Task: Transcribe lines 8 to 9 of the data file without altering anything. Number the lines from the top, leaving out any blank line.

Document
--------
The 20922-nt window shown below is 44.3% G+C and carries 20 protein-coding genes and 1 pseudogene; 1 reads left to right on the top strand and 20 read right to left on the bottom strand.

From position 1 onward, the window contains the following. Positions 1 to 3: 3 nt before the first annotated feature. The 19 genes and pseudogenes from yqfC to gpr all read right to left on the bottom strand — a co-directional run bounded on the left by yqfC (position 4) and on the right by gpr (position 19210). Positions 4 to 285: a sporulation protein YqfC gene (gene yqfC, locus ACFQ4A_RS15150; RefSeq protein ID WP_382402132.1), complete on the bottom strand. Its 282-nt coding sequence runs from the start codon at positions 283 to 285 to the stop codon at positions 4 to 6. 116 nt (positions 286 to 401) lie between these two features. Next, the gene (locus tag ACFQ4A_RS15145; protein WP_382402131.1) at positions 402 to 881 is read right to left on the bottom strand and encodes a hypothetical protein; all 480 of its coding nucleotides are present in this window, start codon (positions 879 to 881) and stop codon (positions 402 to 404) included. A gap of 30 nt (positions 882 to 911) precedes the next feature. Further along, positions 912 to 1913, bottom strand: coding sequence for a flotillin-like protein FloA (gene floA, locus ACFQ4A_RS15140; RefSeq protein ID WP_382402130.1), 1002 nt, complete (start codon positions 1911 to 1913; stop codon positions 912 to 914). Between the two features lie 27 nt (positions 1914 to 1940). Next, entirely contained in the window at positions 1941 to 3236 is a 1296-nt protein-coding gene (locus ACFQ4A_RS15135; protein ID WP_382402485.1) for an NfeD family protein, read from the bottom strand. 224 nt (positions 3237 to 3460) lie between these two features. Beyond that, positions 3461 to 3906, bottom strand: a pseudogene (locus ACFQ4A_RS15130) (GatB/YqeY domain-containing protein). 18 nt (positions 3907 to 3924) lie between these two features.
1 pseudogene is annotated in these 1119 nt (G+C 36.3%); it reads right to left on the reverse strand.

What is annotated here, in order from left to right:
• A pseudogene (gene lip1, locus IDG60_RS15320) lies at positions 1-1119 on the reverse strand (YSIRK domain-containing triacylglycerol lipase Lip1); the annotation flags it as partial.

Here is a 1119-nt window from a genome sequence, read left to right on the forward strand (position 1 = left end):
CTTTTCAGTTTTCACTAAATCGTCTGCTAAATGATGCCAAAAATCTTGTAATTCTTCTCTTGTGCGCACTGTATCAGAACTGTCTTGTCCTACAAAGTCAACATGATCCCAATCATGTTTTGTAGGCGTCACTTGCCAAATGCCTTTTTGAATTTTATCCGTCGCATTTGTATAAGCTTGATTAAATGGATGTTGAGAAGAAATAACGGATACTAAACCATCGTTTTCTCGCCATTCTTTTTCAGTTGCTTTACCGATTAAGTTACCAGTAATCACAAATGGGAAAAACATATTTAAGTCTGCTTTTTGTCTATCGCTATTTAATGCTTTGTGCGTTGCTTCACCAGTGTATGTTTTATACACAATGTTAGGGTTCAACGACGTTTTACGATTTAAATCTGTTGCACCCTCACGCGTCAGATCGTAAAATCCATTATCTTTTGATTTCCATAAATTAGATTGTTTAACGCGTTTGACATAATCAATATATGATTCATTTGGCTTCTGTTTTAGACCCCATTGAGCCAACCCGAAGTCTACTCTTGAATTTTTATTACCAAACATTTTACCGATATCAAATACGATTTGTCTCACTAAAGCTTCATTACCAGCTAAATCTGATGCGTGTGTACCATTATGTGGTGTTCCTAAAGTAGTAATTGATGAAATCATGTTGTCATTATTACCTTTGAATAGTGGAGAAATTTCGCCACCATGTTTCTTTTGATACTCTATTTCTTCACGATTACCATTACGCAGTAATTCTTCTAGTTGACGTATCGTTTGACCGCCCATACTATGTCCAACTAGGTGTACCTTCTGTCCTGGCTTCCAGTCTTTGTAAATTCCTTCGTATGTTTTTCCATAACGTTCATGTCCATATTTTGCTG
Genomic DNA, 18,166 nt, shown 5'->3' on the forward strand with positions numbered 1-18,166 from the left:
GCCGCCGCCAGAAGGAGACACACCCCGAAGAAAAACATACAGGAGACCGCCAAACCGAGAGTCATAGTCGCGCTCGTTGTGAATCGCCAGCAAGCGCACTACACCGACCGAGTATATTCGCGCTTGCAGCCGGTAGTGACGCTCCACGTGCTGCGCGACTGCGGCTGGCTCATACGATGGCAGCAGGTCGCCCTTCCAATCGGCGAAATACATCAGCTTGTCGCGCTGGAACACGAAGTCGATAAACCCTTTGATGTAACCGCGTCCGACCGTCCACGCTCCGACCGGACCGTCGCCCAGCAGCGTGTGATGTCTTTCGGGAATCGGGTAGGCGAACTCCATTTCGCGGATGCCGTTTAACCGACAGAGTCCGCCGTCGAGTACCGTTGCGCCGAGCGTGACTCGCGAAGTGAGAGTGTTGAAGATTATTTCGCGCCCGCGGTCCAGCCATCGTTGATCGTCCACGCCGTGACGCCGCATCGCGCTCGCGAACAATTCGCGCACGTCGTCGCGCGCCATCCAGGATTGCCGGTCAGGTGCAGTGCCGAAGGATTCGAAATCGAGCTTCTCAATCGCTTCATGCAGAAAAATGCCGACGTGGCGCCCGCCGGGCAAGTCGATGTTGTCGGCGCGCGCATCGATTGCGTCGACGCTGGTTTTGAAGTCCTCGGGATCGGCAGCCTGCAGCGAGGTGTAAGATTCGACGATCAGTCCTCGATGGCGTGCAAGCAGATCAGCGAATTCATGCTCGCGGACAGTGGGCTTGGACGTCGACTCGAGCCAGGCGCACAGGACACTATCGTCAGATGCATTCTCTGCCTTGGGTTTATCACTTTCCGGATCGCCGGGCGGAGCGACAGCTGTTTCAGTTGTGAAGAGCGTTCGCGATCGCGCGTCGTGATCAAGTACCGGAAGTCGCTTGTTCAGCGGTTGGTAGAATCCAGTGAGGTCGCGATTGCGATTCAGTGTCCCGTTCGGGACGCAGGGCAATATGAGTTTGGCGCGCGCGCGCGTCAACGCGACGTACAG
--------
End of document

Genomic DNA, 18,166 nt, shown 5'->3' on the forward strand with positions numbered 1-18,166 from the left:
GCCGCCGCCAGAAGGAGACACACCCCGAAGAAAAACATACAGGAGACCGCCAAACCGAGAGTCATAGTCGCGCTCGTTGTGAATCGCCAGCAAGCGCACTACACCGACCGAGTATATTCGCGCTTGCAGCCGGTAGTGACGCTCCACGTGCTGCGCGACTGCGGCTGGCTCATACGATGGCAGCAGGTCGCCCTTCCAATCGGCGAAATACATCAGCTTGTCGCGCTGGAACACGAAGTCGATAAACCCTTTGATGTAACCGCGTCCGACCGTCCACGCTCCGACCGGACCGTCGCCCAGCAGCGTGTGATGTCTTTCGGGAATCGGGTAGGCGAACTCCATTTCGCGGATGCCGTTTAACCGACAGAGTCCGCCGTCGAGTACCGTTGCGCCGAGCGTGACTCGCGAAGTGAGAGTGTTGAAGATTATTTCGCGCCCGCGGTCCAGCCATCGTTGATCGTCCACGCCGTGACGCCGCATCGCGCTCGCGAACAATTCGCGCACGTCGTCGCGCGCCATCCAGGATTGCCGGTCAGGTGCAGTGCCGAAGGATTCGAAATCGAGCTTCTCAATCGCTTCATGCAGAAAAATGCCGACGTGGCGCCCGCCGGGCAAGTCGATGTTGTCGGCGCGCGCATCGATTGCGTCGACGCTGGTTTTGAAGTCCTCGGGATCGGCAGCCTGCAGCGAGGTGTAAGATTCGACGATCAGTCCTCGATGGCGTGCAAGCAGATCAGCGAATTCATGCTCGCGGACAGTGGGCTTGGACGTCGACTCGAGCCAGGCGCACAGGACACTATCGTCAGATGCATTCTCTGCCTTGGGTTTATCACTTTCCGGATCGCCGGGCGGAGCGACAGCTGTTTCAGTTGTGAAGAGCGTTCGCGATCGCGCGTCGTGATCAAGTACCGGAAGTCGCTTGTTCAGCGGTTGGTAGAATCCAGTGAGGTCGCGATTGCGATTCAGTGTCCCGTTCGGGACGCAGGGCAATATGAGTTTGGCGCGCGCGCGCGTCAACGCGACGTACAG